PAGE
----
Kraut, A. , 2007-10-11 "Race, Theft, and Embodied Theories of Dance as Property" Paper presented at the annual meeting of the The American Studies Association, Philadelphia Marriott Downtown, Philadelphia, PA <Not Available>. 2013-12-15 from http://citation.allacademic.com/meta/p185425_index.html

Publication Type: Conference Paper/Unpublished Manuscript
Abstract: This paper investigates how African American performers in the first half of the twentieth century theorized notions of dance as property. Given the long history of white appropriation of black choreographic material, and given that black vernacular dance has traditionally been denied protection as intellectual property, how did African American performers seek to protect their creations from theft or mis-attribution? To what extent did they regard their expressive output as property – personal, cultural, or otherwise? How did black performing arts communities regulate the circulation and exchange of movement ideas and steps? This paper posits that ideas about property are embedded in the practices of performers, and that attending to the past practices of African American dancers yields important insights into the relationship between racialized bodies and constructions of property in the United States.

As a point of departure, I examine an incident that occurred during the 1934 Broadway debut of the “Congo operetta” Africana. In the middle of the first act, a well-dressed man made his way down the centre aisle and swung a chair at the orchestra leader, Donald Heywood, who was also the musical’s director, composer, and author. The mid-performance assault, it was later learned, was the man’s attempt to lodge an accusation of plagiarism against Heywood, with whom he had once collaborated on the operetta. Though both men were black, because white critics dismissed the mixed-race show, which featured an African setting and “Ju Ju” dancers, as hackneyed and indistinguishable from other black musical comedies, the entire affair highlights the ways race has both complicated and driven disputes over originality in the performing arts. As a particularly vivid example of how clashes over property claims can play out in a corporeal register, this (literally) show-stopping confrontation also serves as a useful jumping off place for considering embodied theories of intellectual property more broadly.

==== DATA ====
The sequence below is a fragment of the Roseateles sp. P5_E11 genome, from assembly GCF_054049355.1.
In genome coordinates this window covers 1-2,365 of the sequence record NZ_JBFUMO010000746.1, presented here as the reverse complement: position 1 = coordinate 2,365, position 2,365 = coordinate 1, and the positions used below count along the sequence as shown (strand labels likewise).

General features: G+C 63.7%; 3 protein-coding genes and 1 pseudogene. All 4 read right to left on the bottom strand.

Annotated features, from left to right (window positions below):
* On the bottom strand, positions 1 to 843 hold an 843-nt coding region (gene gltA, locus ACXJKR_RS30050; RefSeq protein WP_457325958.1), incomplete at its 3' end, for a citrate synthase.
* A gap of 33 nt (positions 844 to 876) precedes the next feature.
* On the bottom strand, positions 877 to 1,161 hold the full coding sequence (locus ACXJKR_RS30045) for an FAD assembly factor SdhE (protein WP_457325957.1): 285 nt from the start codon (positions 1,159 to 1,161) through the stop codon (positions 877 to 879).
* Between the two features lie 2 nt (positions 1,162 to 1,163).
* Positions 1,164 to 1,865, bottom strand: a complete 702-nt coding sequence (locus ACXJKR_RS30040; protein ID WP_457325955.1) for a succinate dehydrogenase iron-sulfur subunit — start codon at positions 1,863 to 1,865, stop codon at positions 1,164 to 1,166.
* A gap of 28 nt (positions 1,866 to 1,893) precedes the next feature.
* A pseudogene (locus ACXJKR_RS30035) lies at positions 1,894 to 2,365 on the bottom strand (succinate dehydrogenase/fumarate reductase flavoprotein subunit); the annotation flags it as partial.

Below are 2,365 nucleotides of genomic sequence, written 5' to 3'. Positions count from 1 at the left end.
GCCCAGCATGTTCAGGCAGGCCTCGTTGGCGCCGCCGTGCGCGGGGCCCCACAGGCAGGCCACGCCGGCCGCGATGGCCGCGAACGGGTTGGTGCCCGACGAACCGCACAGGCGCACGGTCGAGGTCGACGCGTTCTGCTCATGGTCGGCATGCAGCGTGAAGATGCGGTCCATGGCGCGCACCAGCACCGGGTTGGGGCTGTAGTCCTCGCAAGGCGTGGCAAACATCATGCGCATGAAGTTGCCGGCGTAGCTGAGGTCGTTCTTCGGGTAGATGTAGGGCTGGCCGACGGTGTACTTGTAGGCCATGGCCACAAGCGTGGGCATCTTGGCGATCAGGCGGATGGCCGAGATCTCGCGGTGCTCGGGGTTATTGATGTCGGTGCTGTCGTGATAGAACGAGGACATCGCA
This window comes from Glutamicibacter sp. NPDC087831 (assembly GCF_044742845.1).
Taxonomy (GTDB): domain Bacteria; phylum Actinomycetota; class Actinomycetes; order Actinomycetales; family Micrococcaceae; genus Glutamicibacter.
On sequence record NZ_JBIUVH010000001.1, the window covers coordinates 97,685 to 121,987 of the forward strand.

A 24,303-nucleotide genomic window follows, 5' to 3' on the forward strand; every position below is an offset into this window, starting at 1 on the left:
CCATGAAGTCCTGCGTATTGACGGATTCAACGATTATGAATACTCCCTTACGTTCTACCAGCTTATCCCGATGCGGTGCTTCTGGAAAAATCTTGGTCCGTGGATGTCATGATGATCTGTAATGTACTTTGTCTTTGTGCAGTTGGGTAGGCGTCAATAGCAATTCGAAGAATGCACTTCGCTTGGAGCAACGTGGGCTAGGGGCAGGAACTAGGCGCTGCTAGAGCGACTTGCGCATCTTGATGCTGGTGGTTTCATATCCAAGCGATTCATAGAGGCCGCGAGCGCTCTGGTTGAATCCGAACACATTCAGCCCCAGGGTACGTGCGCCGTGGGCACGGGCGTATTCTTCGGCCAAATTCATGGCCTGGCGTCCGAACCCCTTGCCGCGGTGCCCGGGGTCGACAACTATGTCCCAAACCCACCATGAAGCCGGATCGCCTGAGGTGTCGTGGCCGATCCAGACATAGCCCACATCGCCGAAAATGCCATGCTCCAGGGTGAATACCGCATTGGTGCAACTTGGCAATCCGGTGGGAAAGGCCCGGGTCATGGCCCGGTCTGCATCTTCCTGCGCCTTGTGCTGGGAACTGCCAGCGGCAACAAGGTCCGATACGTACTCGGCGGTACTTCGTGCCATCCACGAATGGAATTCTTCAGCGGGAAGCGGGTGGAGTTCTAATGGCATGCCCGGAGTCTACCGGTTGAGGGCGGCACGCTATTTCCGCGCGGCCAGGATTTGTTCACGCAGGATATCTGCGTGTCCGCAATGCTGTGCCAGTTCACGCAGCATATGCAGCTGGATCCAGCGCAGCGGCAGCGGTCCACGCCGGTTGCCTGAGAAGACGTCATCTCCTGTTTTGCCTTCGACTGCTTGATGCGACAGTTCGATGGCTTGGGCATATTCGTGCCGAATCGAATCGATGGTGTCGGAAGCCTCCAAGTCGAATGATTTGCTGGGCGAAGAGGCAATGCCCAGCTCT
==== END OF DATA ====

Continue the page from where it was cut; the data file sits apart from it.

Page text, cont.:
In order to explore how ideas about property have been theorized in past performance practices, my paper mines the intersection between what scholar Diana Taylor terms “the archive of supposedly enduring materials (i.e., texts, documents, buildings, bones) and the so-called ephemeral repertoire of embodied practice/knowledge (i.e., spoken language, dance, sports, ritual)” (2003, 19). Because I am interested in how claims of ownership and theft in dance and theatre have been adjudicated outside of official legal channels, that is to say, I will need to excavate and attend to the material traces such bodily wrangling over property rights left behind. This paper thus combines analysis of primary sources like newspaper reports and of secondary sources like Marshall and Jean Stearns’s Jazz Dance, which contains oral histories of a number of African American dancers, with scholarship on intellectual property in legal and cultural studies. Ultimately, I hope to demonstrate that, as intellectual property debates heat up in our own time, we have much to learn from the ways African American dancers and performers in an earlier moment theorized property using embodied means.

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Similar Titles:
Race, Gender, and the Struggle for Intellectual Property Rights in American Dance